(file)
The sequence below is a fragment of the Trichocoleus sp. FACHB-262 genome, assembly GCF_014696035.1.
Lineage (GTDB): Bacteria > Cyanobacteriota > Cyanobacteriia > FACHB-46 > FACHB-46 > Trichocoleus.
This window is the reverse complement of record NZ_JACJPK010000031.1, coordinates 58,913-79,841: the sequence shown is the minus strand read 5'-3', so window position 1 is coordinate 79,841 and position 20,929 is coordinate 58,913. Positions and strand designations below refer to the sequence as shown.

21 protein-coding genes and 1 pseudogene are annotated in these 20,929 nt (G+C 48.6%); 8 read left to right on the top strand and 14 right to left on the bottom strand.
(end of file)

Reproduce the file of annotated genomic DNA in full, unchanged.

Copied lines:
The sequence below is a fragment of the Trichocoleus sp. FACHB-262 genome, assembly GCF_014696035.1.
Lineage (GTDB): Bacteria > Cyanobacteriota > Cyanobacteriia > FACHB-46 > FACHB-46 > Trichocoleus.
This window is the reverse complement of record NZ_JACJPK010000031.1, coordinates 58,913-79,841: the sequence shown is the minus strand read 5'-3', so window position 1 is coordinate 79,841 and position 20,929 is coordinate 58,913. Positions and strand designations below refer to the sequence as shown.

21 protein-coding genes and 1 pseudogene are annotated in these 20,929 nt (G+C 48.6%); 8 read left to right on the top strand and 14 right to left on the bottom strand.